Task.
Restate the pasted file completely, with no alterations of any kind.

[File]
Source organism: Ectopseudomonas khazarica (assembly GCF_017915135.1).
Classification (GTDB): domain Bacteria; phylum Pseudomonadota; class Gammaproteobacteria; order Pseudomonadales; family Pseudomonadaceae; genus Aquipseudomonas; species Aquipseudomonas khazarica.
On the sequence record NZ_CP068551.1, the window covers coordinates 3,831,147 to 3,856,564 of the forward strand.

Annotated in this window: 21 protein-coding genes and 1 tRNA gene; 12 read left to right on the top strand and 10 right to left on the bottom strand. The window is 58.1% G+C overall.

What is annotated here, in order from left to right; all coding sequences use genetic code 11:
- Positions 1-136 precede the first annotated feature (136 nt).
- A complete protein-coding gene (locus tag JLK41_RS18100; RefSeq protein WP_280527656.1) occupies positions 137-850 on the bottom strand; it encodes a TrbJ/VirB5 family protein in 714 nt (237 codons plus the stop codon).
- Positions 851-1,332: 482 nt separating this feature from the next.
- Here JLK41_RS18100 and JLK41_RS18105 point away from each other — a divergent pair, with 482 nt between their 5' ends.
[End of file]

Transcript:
Source organism: Ectopseudomonas khazarica (assembly GCF_017915135.1).
Classification (GTDB): domain Bacteria; phylum Pseudomonadota; class Gammaproteobacteria; order Pseudomonadales; family Pseudomonadaceae; genus Aquipseudomonas; species Aquipseudomonas khazarica.
On the sequence record NZ_CP068551.1, the window covers coordinates 3,831,147 to 3,856,564 of the forward strand.

Annotated in this window: 21 protein-coding genes and 1 tRNA gene; 12 read left to right on the top strand and 10 right to left on the bottom strand. The window is 58.1% G+C overall.

What is annotated here, in order from left to right; all coding sequences use genetic code 11:
- Positions 1-136 precede the first annotated feature (136 nt).
- A complete protein-coding gene (locus tag JLK41_RS18100; RefSeq protein WP_280527656.1) occupies positions 137-850 on the bottom strand; it encodes a TrbJ/VirB5 family protein in 714 nt (237 codons plus the stop codon).
- Positions 851-1,332: 482 nt separating this feature from the next.
- Here JLK41_RS18100 and JLK41_RS18105 point away from each other — a divergent pair, with 482 nt between their 5' ends.